What has to be given up in order to go beyond the ordinary and pursue the latest oyster, the latest opportunity? For India, my opportunity cost had many aspects: missing a week of early semester classes, missing work shifts at my three part-time jobs, missing meetings, and most importantly, being away from my girlfriend who I love to travel with. But away I went, and now, instead of spending my Monday morning in a class lecture, my Monday morning was spent talking about innovative forms of development with practitioners and inspiring individuals all gathered in Hubli, India to celebrate the Deshpande Foundation movement and discuss solutions to some of India, and the world’s, biggest problems.
On both days of the conference, I missed the bus heading back to my hotel. I was not planning to miss the bus, but when it happened, I welcomed the opportunity to have conversations and experiences not confined to any time limit or jam-packed (yet awesome) schedule. The two days of the more formal dialogue were incredible, but with hundreds of fascinating individuals attending the conference, the prospect of speaking with them all individually and hearing each and every one of their stories was overwhelming. Missing the bus going back to my hotel meant I could forge new friendships with Indian students who are part of one of the Deshpande Foundations program, such as the Master’s of Social Entrepreneurship. I was able to buy handmade gifts from vendors at the many booths that were set up, while speaking in length with those people I would not otherwise have gotten to know from India, Germany, and the US, stories that I would have never known to exist. And of course, I made it back to my hotel each night, the second night on the back of my new friend Chuba’s motorbike as we swerved through rush-hour traffic on our way back to the Clarks Inn Hotel.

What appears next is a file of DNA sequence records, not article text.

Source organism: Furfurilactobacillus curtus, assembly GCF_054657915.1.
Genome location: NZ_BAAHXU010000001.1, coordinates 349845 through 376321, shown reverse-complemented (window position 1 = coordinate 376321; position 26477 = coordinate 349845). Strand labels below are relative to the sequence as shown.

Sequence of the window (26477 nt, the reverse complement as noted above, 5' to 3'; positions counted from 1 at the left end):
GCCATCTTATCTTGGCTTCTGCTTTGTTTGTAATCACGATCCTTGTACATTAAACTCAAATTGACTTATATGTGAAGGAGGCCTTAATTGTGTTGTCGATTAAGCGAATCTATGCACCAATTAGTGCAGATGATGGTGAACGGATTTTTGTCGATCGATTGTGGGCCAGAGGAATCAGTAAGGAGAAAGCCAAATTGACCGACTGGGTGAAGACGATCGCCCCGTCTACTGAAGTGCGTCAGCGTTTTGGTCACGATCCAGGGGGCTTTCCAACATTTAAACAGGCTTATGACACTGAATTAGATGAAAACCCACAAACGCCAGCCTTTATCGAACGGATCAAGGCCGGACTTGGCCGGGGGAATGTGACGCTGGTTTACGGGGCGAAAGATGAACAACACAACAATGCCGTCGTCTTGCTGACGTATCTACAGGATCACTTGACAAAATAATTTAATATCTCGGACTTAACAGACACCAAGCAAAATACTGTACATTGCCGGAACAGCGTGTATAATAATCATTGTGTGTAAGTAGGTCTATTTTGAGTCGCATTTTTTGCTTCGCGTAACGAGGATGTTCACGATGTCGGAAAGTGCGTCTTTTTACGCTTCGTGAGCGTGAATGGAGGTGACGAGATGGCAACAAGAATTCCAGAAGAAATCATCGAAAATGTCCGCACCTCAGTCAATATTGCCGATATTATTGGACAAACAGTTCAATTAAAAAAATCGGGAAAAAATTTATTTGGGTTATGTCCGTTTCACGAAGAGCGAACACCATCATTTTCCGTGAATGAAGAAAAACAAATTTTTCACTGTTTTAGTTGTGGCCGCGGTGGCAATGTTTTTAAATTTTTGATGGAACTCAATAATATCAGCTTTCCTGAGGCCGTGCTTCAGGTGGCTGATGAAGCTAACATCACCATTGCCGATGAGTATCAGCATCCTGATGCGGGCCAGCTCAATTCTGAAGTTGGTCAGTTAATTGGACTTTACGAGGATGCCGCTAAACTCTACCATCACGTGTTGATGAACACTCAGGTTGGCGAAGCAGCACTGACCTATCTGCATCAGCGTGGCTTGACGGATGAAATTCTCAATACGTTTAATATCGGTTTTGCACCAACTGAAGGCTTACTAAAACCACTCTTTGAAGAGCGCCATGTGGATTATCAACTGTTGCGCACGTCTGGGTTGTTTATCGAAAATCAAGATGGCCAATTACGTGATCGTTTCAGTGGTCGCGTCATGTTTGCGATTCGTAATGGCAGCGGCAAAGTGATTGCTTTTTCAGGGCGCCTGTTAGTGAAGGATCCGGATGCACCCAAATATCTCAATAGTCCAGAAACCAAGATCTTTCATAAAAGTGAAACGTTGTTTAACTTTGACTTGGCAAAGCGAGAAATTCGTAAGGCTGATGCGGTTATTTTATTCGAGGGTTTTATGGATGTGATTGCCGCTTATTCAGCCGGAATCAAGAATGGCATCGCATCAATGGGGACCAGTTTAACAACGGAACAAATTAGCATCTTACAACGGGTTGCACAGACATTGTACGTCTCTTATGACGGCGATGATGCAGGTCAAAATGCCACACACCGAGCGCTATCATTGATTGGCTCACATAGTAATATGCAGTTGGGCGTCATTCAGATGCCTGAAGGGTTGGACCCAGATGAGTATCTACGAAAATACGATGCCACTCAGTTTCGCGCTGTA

When on a whirlwind trip like this, it’s hard to know, “when to move on, when to stay?” as I never want to miss out on anything, but at the same time, the value of slowing things down to have genuine extended conversations with a person and to really explore a location beyond the surface level is more valuable than any bus schedule. The world is full of fascinating individuals, especially those connected to something like the Deshpande Foundation, and in my opinion, an extra few minutes of conversation will always take me back to the hotel eventually, but those conversations and relationships I have made will last much longer than my feelings of guilt for missing the bus. So when travelling with a group, sometimes the opportunity cost of sleep, eating dinner, or getting back to the hotel to check emails is outweighed by the possibilities that present themselves when the concept of time is removed and the only things that matter are the here and now of a place and individuals that define it.